Forum for Science, Industry and Business

Sponsored by:     3M 
Search our Site:

 

Increased levels of radon in Pennsylvania homes correspond to onset of fracking

09.04.2015

Levels of radon, a known carcinogen, rising since 2004, around the time that drilling for a new type of natural gas well began

Johns Hopkins Bloomberg School of Public Health researchers say that levels of radon in Pennsylvania homes - where 42 percent of readings surpass what the U.S. government considers safe - have been on the rise since 2004, around the time that the fracking industry began drilling natural gas wells in the state.

The researchers, publishing online April 9 in Environmental Health Perspectives, also found that buildings located in the counties where natural gas is most actively being extracted out of Marcellus shale have in the past decade seen significantly higher readings of radon compared with buildings in low-activity areas. There were no such county differences prior to 2004. Radon, an odorless radioactive gas, is considered the second-leading cause of lung cancer in the world after smoking.

"One plausible explanation for elevated radon levels in people's homes is the development of thousands of unconventional natural gas wells in Pennsylvania over the past 10 years," says study leader Brian S. Schwartz, MD, a professor in the Department of Environmental Health Sciences at the Bloomberg School. "These findings worry us."

The study, conducted with Pennsylvania's Geisinger Health System, analyzed more than 860,000 indoor radon measurements included in a Pennsylvania Department of Environment Protection database from 1989 to 2013. Radon levels are often assessed when property is being bought or sold; much of the study data came from such measurements. The researchers evaluated associations of radon concentrations with geology, water source, season, weather, community type and other factors.

Between 2005 and 2013, 7,469 unconventional natural gas wells were drilled in Pennsylvania using hydraulic fracturing ("fracking") to liberate natural gas from shale. Up until recently, most natural gas wells were created by drilling vertically into porous zones of rock formations like sandstone to release the gas.

These are known as conventional natural gas wells. In recent years, there has been a huge uptick in the drilling of unconventional natural gas wells in 18 states throughout the country. In contrast to the conventional wells, gas is not sitting in shale waiting to be pumped out. Instead, the gas is contained in the shale, which needs to be broken apart to release large volumes of natural gas.

This is done by first drilling deeper into the ground vertically and again horizontally. Then, in the fracking process, millions of gallons of water containing proprietary chemicals are pumped in to help extract the gas.

The disruptive process that brings gas to the surface can also bring heavy metals and organic and radioactive materials such as radium-226, which decays into radon. Most indoor radon exposure has been linked to the diffusion of gas from soil. It is also found in well water, natural gas and ambient air.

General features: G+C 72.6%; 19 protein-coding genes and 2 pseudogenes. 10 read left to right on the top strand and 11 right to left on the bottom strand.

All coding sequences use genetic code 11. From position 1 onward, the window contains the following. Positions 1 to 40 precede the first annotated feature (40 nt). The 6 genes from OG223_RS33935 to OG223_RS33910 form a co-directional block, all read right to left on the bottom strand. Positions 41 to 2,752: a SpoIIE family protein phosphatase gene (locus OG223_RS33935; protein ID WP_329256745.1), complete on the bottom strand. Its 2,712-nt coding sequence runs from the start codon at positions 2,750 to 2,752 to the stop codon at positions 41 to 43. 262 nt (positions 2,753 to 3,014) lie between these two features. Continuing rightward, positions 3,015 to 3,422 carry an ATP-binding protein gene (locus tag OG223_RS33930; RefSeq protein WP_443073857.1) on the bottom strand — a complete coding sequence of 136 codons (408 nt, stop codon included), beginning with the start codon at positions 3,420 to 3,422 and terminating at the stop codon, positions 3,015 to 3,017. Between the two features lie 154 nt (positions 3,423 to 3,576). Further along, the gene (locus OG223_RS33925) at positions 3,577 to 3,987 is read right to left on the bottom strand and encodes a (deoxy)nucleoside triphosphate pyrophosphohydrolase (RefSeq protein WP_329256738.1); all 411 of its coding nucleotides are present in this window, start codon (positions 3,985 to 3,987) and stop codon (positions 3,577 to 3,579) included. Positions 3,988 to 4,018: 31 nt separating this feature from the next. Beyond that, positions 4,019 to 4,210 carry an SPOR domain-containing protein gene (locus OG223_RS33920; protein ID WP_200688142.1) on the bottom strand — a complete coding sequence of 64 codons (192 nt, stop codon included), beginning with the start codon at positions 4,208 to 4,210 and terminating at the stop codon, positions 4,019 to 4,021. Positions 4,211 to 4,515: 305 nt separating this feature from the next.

Averaged over the whole study period, houses and other buildings using well water had a 21 percent higher concentration of radon than those using municipal water. Houses and buildings located in rural and suburban townships, where most of the gas wells are, had a 39 percent higher concentration of radon than those in cities.

Since radon is naturally occurring, in areas without adequate ventilation -- like many basements -- radon can accumulate to levels that substantially increase the risk of lung cancer.

The study's first author is Joan A. Casey, a Robert Wood Johnson Foundation Health & Society Scholar at the University of California-Berkeley and San Francisco, who earned her PhD at the Bloomberg School in 2014. She says it is unclear whether the excess radon in people's homes is coming from radium getting into well water through the fracking process, being released into the air near the gas wells or whether natural gas from shale contains more radon than conventional gas and it enters homes through cooking stoves and furnaces. Another possibility, she says, is that in the past decade buildings have been more tightly sealed, potentially trapping radon that gets inside and leading to increased indoor radon levels. In the past, most radon has entered homes through foundation cracks and other openings into buildings.

"By drilling 7,000 holes in the ground, the fracking industry may have changed the geology and created new pathways for radon to rise to the surface," Casey says. "Now there are a lot of potential ways that fracking may be distributing and spreading radon."

Natural gas typically travels via pipeline at 10 miles per hour, meaning radon can go statewide in one day. Radon has a half-life of about four days, meaning it has lost 95 percent of its radioactivity after 20 days.